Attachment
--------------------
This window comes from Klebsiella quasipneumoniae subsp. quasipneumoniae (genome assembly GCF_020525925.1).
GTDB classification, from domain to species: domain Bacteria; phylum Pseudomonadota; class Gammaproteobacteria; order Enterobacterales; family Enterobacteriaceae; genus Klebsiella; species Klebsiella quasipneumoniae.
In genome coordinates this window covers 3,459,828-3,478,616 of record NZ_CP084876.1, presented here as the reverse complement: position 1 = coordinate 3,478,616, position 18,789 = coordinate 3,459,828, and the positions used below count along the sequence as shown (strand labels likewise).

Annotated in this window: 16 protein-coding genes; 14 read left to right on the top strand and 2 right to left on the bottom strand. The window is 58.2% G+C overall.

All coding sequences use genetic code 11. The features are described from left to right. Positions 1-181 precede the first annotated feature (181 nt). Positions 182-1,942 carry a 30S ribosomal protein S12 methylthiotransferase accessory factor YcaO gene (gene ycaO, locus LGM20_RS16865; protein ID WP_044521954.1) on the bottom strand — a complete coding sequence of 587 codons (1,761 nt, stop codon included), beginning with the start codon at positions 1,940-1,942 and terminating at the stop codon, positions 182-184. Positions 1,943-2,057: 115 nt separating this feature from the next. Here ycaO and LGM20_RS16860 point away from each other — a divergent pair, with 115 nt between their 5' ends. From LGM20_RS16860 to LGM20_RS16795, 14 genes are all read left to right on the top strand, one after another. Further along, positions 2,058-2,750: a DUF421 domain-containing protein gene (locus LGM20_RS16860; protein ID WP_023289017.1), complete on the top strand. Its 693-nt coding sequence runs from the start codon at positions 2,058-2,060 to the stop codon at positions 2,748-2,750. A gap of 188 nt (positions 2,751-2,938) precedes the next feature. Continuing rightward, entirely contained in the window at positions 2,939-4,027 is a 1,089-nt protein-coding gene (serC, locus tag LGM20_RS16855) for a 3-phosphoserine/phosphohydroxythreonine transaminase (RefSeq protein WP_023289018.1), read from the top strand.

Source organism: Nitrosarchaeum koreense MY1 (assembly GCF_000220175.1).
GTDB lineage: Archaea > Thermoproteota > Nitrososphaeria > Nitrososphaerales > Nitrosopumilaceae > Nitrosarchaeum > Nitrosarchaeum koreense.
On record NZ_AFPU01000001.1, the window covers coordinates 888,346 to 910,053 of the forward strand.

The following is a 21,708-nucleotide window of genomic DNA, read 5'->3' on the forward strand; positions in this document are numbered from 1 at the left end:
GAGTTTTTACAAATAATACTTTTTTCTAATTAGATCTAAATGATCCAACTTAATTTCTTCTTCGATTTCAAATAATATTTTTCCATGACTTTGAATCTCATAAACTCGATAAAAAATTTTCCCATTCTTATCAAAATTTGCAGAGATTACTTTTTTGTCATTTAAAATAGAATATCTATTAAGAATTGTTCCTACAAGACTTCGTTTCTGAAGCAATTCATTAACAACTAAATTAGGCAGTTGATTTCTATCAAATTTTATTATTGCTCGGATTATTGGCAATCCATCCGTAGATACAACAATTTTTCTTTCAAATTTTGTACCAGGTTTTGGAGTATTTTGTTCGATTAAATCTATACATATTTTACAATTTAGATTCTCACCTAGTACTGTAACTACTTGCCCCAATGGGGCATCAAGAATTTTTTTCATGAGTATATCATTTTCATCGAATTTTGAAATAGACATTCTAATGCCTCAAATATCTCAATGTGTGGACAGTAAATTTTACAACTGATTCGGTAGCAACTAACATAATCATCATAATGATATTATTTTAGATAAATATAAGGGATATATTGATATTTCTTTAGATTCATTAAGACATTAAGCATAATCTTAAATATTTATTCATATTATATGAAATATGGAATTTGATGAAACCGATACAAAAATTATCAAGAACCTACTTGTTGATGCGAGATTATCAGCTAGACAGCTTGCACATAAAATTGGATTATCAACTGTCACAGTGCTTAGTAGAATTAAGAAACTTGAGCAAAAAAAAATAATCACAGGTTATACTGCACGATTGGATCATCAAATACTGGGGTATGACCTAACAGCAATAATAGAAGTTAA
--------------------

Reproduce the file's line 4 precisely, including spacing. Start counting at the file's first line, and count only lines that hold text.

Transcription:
Annotated in this window: 16 protein-coding genes; 14 read left to right on the top strand and 2 right to left on the bottom strand. The window is 58.2% G+C overall.